I have been asked to speak at multiple campuses over the past couple of years and I would love to visit your campus to speak about Liberating Structures and Disability Inclusion Training.
Davi Kallman of the Washington State University Murrow College of Communication and Laura Griner Hill of the Human Development Department discuss Liberating Structures theory, which holds that classrooms and office meetings are often either too formal—sage on stage—or too loose, such as open discussions that can devolve into irrelevancies. Liberating Structures offers a new approach—actually 33 new approaches—called microstructures. These lively techniques range from User Experience Fishbowl to 9-whys, from Wicked Questions to Celebrity Interview. This Nov. 18, 2014, workshop at WSU Pullman was part of a series on increasing student success co-sponsored by the WSU Provost’s Office, WSU Teaching Academy and the Global Campus.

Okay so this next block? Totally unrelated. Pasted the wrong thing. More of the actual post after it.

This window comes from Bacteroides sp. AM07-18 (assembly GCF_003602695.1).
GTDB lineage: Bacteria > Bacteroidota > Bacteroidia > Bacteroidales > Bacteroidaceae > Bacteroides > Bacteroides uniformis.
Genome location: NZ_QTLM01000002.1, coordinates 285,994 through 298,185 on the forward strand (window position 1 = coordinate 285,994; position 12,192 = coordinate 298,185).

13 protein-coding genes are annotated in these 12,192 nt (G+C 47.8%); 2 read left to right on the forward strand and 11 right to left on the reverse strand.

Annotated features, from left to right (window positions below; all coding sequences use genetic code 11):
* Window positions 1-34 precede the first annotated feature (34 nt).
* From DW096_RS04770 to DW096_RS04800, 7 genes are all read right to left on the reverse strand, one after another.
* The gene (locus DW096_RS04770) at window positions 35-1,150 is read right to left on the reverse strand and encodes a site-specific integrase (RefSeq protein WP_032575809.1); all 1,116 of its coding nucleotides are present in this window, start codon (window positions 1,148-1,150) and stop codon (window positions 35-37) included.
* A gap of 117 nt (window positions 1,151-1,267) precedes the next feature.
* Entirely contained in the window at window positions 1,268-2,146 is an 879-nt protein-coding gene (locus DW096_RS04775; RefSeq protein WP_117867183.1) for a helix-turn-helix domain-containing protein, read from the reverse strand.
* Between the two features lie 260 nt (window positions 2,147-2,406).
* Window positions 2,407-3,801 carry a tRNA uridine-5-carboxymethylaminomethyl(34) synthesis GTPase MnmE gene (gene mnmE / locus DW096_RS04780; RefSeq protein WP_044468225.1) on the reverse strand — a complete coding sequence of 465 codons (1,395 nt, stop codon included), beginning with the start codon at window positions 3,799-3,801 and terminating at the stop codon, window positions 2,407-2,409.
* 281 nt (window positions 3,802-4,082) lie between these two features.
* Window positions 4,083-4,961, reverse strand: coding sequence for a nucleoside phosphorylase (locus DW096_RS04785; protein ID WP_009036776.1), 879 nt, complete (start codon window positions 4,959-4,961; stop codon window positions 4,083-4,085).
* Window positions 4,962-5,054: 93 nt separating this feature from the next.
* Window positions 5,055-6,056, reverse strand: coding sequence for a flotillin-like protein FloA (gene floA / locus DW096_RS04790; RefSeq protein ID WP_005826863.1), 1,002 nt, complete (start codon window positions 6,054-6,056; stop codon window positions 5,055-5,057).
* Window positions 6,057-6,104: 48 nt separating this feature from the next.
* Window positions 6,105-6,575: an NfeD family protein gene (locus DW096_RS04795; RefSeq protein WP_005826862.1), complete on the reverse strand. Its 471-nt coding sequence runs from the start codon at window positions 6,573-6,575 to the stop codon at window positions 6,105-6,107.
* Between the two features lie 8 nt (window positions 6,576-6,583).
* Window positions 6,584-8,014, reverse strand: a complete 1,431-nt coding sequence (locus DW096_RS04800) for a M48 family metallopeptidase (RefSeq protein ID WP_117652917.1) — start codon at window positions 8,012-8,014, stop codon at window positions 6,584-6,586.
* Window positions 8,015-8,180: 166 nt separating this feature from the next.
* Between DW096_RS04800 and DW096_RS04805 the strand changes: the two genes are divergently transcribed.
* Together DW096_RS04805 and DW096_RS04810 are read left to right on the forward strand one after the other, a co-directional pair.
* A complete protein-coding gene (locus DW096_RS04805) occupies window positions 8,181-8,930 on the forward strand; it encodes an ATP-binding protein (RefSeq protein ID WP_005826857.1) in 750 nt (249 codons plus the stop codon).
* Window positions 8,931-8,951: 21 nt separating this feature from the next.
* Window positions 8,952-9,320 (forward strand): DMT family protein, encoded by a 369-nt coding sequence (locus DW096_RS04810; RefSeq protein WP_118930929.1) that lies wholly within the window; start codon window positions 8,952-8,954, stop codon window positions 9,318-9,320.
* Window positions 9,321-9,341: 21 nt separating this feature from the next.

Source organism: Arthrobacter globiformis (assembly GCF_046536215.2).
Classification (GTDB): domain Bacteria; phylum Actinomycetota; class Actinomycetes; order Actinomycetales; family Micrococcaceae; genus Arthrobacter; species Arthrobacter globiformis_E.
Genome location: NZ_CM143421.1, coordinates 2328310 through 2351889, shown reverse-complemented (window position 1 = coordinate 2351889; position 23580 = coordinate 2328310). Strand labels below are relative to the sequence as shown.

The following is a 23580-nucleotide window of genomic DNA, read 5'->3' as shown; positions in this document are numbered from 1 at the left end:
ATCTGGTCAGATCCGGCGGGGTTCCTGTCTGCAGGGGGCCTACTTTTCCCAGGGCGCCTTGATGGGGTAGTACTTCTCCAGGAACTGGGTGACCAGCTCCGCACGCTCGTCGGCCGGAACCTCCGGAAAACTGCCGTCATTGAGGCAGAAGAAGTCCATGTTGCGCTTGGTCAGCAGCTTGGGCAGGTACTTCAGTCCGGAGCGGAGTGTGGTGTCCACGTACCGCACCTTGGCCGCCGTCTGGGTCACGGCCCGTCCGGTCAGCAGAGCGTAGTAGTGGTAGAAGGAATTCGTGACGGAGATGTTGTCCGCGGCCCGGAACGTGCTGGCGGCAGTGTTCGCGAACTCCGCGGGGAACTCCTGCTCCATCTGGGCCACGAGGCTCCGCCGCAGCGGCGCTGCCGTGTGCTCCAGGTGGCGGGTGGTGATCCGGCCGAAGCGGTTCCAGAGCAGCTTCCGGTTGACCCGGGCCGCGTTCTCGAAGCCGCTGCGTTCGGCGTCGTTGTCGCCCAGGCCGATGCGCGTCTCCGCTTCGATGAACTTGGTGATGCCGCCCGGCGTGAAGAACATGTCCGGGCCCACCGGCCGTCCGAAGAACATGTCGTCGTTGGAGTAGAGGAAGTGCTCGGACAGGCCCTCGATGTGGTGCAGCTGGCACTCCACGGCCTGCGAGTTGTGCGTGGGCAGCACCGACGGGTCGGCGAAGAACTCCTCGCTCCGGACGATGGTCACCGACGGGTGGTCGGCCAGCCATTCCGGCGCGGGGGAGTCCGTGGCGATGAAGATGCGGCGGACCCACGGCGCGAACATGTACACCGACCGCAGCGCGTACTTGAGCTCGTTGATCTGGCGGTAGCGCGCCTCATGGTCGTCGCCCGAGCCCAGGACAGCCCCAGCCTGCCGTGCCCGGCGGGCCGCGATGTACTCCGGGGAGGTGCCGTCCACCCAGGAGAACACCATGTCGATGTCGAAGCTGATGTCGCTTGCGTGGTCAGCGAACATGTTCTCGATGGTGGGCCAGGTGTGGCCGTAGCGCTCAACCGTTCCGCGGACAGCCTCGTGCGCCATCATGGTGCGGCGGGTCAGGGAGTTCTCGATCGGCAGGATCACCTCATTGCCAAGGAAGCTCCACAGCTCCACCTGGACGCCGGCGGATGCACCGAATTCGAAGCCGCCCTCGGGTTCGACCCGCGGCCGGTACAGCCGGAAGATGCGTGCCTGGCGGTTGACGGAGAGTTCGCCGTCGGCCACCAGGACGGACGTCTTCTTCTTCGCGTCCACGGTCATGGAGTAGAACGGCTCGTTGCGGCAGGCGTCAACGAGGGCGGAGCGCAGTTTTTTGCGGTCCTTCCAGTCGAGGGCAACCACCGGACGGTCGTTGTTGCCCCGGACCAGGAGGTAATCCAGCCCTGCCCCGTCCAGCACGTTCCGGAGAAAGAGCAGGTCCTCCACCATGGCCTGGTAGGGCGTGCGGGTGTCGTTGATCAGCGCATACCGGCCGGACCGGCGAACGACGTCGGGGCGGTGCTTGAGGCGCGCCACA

Disability Research and Inclusion Training
As scholars we constantly strive to answer questions that drive our research and as a result, these questions guide us to look at complex problems in our communities. But what happens when certain scholars and groups are underrepresented in the research community?
Diversity of scholarship and faculty are crucial to showcase the complex issues associated with the intersectionality of minority group members. There is a need for more scholars with disabilities to research issues impacting individuals with disabilities. As members of this group, they have a unique opportunity to draw on their own experiences.
This keynote discussed the importance of including scholars with disabilities in the creation and dissemination of disability research. Additionally, this talk provides an overview of current disability scholarship at WSU and how those of us in higher education can enact and support disability inclusivity in academic contexts.